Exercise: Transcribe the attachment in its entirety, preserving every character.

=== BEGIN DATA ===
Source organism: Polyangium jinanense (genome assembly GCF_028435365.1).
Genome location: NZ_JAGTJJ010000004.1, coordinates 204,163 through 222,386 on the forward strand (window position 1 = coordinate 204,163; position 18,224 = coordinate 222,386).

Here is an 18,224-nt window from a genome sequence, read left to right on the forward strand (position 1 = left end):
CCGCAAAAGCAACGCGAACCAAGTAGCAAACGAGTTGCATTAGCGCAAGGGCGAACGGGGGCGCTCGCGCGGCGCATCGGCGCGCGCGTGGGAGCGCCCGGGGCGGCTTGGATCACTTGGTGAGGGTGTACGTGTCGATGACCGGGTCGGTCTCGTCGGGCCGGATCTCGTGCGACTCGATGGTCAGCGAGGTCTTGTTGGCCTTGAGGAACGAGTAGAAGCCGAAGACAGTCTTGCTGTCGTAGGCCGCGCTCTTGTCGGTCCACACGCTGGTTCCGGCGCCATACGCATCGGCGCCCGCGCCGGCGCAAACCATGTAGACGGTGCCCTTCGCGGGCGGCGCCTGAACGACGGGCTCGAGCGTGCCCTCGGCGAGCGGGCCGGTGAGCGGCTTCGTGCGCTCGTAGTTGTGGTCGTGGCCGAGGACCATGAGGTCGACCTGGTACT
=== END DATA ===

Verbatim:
Source organism: Polyangium jinanense (genome assembly GCF_028435365.1).
Genome location: NZ_JAGTJJ010000004.1, coordinates 204,163 through 222,386 on the forward strand (window position 1 = coordinate 204,163; position 18,224 = coordinate 222,386).

Here is an 18,224-nt window from a genome sequence, read left to right on the forward strand (position 1 = left end):
CCGCAAAAGCAACGCGAACCAAGTAGCAAACGAGTTGCATTAGCGCAAGGGCGAACGGGGGCGCTCGCGCGGCGCATCGGCGCGCGCGTGGGAGCGCCCGGGGCGGCTTGGATCACTTGGTGAGGGTGTACGTGTCGATGACCGGGTCGGTCTCGTCGGGCCGGATCTCGTGCGACTCGATGGTCAGCGAGGTCTTGTTGGCCTTGAGGAACGAGTAGAAGCCGAAGACAGTCTTGCTGTCGTAGGCCGCGCTCTTGTCGGTCCACACGCTGGTTCCGGCGCCATACGCATCGGCGCCCGCGCCGGCGCAAACCATGTAGACGGTGCCCTTCGCGGGCGGCGCCTGAACGACGGGCTCGAGCGTGCCCTCGGCGAGCGGGCCGGTGAGCGGCTTCGTGCGCTCGTAGTTGTGGTCGTGGCCGAGGACCATGAGGTCGACCTGGTACT